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Sharp films of a certain age share a retouching tale

More underappreciated movies restored from the Sony archives get a chance to win admirers all over again.

January 22, 2006|Susan King | Times Staff Writer

Overlooked gems from Sony Pictures Entertainment's archives are featured in "Columbia Restorations: Rediscoveries," a three-week series presented by the UCLA Film and Television Archive. They're films like the gritty noir "The Burglar," the sexy melodrama "Strangers When We Meet" with Kirk Douglas and Kim Novak as illicit lovers, and the saucy screwball comedy "This Thing Called Love," starring farceurs Rosalind Russell and Melvyn Douglas.

"They are not necessarily forgotten, but sometimes underappreciated," says Grover Crisp, Sony vice president of film restoration.

"Rediscoveries" is UCLA's third tribute to Sony's restoration program, which aims to restore each title in its archive, and UCLA's co-head of programming, Andrea Alsberg, says the studio's output of restored films is so prolific that there's the potential for an annual screening of works in the collection.

During the Golden Age of Hollywood, Columbia Pictures was run by iron-fisted Harry Cohn, whose vision, says Alsberg, involved making films cheaply and quickly. "But the people he attracted, from the directors to the stars to the people who wrote the scripts, were all top-notch."

It was Frank Capra, she says, who gave the studio prestige, winning best director Oscars for 1934's "It Happened One Night," 1936's "Mr. Deeds Goes to Town" and 1938's "You Can't Take It With You."

Capra, who was at the studio for 12 years, instigated Columbia's trend of producing films on topical themes, Alsberg says. "It was a real ability and desire to take risk. I don't think they were a studio above titillation to pull a profit, but I think they would go a little step further. So the noirs are a little grittier, and the melodramas are a little bit steamier."

Crisp has many favorites in the festival, including 1960's "Man on a String," starring Ernest Borgnine. "It is a virtually unknown Cold War spy drama that moves along in a crisp, crackling kind of way. In some cases it is ahead of its time and has great little performances and is well shot."

Even better, he says, is the taut thriller "The Burglar" from 1957, starring Dan Duryea as a small-time crook and Jayne Mansfield as the daughter of his late mentor. "It's a very artsy film noir," he says. "We have taken this film to a number of film festivals in Europe and it just knocks everybody in their seats."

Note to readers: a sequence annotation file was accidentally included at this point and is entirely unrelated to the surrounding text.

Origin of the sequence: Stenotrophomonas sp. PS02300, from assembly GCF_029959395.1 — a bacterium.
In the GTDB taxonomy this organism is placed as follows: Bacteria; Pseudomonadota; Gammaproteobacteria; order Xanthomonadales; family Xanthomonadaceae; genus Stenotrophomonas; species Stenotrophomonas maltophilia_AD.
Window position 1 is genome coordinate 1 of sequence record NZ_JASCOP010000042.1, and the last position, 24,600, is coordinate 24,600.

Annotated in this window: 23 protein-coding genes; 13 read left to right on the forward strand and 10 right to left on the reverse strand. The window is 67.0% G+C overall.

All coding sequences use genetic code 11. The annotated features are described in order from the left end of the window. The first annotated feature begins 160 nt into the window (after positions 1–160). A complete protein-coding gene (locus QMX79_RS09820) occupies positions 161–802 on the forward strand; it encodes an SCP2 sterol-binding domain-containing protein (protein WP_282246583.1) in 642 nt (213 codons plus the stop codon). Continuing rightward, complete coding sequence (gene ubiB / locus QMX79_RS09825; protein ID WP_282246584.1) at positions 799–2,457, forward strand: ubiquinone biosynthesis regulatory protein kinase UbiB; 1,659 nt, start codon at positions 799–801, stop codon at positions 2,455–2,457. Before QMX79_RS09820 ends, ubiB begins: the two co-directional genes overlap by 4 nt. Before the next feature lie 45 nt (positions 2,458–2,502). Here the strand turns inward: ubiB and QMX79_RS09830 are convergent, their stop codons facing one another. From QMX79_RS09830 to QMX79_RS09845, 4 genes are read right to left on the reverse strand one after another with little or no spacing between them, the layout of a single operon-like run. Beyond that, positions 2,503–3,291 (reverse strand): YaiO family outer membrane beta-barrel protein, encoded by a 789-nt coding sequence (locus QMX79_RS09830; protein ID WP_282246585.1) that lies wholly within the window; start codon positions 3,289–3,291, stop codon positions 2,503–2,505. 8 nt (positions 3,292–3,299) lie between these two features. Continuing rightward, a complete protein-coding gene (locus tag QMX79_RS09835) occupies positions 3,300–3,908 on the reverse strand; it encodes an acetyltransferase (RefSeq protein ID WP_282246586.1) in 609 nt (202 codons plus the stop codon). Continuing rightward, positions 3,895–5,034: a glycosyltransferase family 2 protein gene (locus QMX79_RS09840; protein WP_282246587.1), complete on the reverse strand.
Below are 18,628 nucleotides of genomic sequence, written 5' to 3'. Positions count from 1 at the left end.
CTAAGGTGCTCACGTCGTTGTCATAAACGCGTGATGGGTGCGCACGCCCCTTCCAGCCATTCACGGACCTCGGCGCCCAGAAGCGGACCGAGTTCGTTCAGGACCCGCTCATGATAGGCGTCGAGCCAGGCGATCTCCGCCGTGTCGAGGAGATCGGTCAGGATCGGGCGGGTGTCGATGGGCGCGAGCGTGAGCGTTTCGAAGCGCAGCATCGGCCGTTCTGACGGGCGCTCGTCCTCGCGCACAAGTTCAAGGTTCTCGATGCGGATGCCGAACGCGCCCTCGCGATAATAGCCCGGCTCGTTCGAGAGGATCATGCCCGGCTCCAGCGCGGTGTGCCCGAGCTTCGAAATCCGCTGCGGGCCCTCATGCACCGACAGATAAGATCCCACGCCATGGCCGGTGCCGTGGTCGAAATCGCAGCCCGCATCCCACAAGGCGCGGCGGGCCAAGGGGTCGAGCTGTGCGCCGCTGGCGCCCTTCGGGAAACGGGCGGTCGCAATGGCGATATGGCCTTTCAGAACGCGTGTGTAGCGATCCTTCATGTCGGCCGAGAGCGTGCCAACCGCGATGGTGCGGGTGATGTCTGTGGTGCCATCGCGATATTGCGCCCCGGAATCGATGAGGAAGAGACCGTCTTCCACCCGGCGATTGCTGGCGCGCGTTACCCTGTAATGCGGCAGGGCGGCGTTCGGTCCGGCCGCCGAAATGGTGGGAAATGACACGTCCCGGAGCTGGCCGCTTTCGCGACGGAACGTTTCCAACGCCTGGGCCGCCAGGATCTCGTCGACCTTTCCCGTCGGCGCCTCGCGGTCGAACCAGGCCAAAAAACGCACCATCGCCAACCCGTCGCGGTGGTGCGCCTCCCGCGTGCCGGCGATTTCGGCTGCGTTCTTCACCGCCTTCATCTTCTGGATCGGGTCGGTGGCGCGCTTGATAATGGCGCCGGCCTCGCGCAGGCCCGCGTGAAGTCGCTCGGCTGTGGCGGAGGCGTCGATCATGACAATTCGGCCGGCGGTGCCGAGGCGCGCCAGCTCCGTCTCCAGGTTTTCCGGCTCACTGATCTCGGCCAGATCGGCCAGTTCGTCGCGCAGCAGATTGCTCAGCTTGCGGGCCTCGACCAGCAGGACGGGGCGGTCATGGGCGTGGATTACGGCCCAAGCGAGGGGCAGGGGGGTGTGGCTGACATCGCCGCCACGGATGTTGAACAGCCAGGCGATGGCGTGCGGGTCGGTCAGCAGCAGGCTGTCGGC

He also singles out the screwball comedies in the festival, 1941's "This Thing Called Love" and 1940's "Too Many Husbands," with Douglas, Jean Arthur and Fred MacMurray.

Both films ran into problems with the production code because of their risque plots. "This Thing Called Love" was even condemned by the Catholic Church. "The whole premise of 'This Thing Called Love' is a newlywed husband trying to have sex with his wife," says Crisp.

And in "Too Many Husbands," Arthur finds herself married to both Douglas and MacMurray, only to end up staying with both men. "She doesn't have to make a choice," Alsberg says. "It's very, very modern."

Crisp notes that all the films in the festival were difficult to restore because the original negatives had been damaged over the years.

In the case of the 1940 horror film "The Man With Nine Lives," says Crisp, "the last reel is nonexistent in terms of the original negative. It probably deteriorated many years ago. There is no official record of what happened. So we had to use 16-millimeter for the last reel. There is a notable difference [in quality], but that is unfortunately the history of this kind of work. Sometimes you get lucky and have exactly what you need, and sometimes you go with the best material that you can."


'Columbia Restorations: Rediscoveries'

Where: James Bridges Theater, Melnitz Hall, UCLA

Price: $5 to $8

Contact: (310) 206-FILM

or go to


Today: "Mr. Sardonicus," "The Man With

Nine Lives," 7 p.m.

Wednesday: "This Thing Called Love,"

"Too Many Husbands," 7:30 p.m.

Saturday: "Strangers When We Meet,"

"City of Fear," 7:30 p.m.

Next Sunday: "The Burglar," "Man on

a String," 7 p.m.

Feb. 4: "Lilith," "In the French Style,"

7:30 p.m.

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